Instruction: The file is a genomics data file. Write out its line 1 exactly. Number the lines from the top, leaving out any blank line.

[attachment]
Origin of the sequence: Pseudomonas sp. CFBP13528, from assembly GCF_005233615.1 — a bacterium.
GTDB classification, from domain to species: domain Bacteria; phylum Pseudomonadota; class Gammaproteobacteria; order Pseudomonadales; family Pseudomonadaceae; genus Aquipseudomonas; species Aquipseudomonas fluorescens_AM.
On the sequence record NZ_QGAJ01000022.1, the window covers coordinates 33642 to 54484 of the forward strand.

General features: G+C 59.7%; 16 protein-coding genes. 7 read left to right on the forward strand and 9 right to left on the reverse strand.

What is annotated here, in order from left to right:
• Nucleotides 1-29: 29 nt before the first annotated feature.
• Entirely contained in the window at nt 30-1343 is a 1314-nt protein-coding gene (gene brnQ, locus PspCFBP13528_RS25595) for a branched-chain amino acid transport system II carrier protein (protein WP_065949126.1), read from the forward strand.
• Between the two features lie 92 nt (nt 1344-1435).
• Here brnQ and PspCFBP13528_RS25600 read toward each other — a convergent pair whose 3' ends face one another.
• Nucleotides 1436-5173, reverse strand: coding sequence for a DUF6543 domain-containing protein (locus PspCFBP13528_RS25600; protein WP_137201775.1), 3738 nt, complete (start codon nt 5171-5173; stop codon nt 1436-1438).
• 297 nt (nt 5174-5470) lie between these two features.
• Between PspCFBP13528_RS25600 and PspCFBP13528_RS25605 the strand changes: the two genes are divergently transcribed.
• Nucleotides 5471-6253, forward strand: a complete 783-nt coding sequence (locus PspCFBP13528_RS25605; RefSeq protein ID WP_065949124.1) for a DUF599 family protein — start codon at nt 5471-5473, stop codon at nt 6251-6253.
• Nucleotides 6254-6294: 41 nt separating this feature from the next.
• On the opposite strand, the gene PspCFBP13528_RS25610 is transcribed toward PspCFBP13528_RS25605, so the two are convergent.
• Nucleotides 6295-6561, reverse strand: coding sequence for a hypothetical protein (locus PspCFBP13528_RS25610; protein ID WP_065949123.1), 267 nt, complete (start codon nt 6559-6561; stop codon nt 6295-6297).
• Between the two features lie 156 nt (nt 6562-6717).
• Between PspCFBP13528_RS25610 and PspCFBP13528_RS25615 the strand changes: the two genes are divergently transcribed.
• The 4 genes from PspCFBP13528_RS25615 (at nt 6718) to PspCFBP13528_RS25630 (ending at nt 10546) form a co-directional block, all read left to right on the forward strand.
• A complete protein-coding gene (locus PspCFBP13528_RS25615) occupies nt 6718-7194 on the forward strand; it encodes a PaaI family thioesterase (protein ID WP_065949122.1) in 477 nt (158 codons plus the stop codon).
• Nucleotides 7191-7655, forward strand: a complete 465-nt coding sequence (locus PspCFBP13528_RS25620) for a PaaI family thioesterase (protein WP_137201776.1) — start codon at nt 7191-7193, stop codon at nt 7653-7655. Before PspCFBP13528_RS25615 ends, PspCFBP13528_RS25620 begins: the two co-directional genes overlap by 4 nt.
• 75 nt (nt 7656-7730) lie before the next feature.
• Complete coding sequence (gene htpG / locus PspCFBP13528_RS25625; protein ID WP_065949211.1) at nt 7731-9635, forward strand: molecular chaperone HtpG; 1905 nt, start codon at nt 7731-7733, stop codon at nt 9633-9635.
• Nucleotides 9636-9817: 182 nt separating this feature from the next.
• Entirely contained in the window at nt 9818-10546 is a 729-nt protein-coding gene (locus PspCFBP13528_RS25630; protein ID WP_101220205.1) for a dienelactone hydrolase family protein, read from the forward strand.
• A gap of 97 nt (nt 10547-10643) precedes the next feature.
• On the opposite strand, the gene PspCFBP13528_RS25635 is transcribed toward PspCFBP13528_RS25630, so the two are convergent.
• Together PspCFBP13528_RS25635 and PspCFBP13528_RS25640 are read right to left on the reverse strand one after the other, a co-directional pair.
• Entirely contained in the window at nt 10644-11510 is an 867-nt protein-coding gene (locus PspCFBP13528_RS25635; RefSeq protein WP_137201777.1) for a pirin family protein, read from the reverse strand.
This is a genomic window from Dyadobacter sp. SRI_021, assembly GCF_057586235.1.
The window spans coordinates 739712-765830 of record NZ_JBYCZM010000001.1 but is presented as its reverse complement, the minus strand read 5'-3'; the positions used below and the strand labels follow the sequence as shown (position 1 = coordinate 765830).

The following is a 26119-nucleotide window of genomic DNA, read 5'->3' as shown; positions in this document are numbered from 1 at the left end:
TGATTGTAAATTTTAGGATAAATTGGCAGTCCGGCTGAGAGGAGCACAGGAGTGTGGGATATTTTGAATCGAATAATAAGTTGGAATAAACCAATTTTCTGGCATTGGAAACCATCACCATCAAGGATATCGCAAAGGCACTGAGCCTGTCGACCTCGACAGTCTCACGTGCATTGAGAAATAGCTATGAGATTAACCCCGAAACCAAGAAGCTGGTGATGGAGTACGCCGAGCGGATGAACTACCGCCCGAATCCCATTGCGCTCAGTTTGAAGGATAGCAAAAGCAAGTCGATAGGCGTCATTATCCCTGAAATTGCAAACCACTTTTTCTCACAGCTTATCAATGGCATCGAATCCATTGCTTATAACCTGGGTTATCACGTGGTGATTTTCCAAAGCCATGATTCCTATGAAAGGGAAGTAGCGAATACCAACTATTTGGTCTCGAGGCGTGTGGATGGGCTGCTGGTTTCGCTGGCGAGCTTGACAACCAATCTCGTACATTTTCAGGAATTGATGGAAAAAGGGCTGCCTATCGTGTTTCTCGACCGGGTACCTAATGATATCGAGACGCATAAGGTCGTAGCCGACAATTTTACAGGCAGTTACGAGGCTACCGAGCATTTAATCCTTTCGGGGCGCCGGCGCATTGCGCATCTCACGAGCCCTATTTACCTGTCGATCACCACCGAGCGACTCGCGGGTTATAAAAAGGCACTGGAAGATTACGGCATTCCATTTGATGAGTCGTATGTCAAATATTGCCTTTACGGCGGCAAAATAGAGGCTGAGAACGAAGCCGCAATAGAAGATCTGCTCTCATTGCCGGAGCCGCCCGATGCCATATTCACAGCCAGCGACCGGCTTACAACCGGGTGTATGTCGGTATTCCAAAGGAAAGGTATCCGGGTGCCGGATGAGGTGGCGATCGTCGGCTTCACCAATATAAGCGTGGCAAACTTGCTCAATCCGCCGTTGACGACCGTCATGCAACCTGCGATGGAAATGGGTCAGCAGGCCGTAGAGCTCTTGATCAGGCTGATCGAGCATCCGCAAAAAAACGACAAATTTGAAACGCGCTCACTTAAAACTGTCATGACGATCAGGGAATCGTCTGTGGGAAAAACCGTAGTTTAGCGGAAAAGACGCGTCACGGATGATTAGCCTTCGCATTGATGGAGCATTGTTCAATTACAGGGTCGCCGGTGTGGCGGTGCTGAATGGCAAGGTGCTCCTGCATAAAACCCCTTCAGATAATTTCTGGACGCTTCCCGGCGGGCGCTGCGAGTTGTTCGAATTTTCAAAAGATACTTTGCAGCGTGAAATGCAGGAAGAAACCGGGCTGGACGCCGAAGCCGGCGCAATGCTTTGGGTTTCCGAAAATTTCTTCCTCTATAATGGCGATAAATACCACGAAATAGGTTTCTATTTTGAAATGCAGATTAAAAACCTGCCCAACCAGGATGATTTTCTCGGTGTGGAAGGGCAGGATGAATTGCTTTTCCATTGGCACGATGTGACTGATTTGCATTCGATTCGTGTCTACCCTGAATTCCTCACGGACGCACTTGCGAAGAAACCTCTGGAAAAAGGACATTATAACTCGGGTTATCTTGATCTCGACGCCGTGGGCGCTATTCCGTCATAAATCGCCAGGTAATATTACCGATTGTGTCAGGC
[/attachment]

Origin of the sequence: Pseudomonas sp. CFBP13528, from assembly GCF_005233615.1 — a bacterium.